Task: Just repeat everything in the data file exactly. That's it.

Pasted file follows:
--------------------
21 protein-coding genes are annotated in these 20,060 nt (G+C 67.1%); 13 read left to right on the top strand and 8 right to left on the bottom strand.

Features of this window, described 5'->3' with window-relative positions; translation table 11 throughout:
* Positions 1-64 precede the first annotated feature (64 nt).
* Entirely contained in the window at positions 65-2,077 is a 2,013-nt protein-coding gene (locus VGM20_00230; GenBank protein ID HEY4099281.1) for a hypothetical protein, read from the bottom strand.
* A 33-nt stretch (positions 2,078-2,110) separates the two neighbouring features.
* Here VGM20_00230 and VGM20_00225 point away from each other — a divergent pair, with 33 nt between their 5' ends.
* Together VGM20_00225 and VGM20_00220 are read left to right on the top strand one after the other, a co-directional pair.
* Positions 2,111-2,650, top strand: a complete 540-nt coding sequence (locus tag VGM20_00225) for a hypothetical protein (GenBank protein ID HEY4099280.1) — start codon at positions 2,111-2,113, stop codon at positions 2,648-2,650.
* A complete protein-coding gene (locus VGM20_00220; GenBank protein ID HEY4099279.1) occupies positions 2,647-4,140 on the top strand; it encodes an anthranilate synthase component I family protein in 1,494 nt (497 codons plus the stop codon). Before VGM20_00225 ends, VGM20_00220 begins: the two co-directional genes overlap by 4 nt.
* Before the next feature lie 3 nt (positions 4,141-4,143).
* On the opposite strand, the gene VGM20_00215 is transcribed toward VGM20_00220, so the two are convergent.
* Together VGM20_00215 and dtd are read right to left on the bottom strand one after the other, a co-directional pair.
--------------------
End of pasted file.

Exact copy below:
21 protein-coding genes are annotated in these 20,060 nt (G+C 67.1%); 13 read left to right on the top strand and 8 right to left on the bottom strand.

Features of this window, described 5'->3' with window-relative positions; translation table 11 throughout:
* Positions 1-64 precede the first annotated feature (64 nt).
* Entirely contained in the window at positions 65-2,077 is a 2,013-nt protein-coding gene (locus VGM20_00230; GenBank protein ID HEY4099281.1) for a hypothetical protein, read from the bottom strand.
* A 33-nt stretch (positions 2,078-2,110) separates the two neighbouring features.
* Here VGM20_00230 and VGM20_00225 point away from each other — a divergent pair, with 33 nt between their 5' ends.
* Together VGM20_00225 and VGM20_00220 are read left to right on the top strand one after the other, a co-directional pair.
* Positions 2,111-2,650, top strand: a complete 540-nt coding sequence (locus tag VGM20_00225) for a hypothetical protein (GenBank protein ID HEY4099280.1) — start codon at positions 2,111-2,113, stop codon at positions 2,648-2,650.
* A complete protein-coding gene (locus VGM20_00220; GenBank protein ID HEY4099279.1) occupies positions 2,647-4,140 on the top strand; it encodes an anthranilate synthase component I family protein in 1,494 nt (497 codons plus the stop codon). Before VGM20_00225 ends, VGM20_00220 begins: the two co-directional genes overlap by 4 nt.
* Before the next feature lie 3 nt (positions 4,141-4,143).
* On the opposite strand, the gene VGM20_00215 is transcribed toward VGM20_00220, so the two are convergent.
* Together VGM20_00215 and dtd are read right to left on the bottom strand one after the other, a co-directional pair.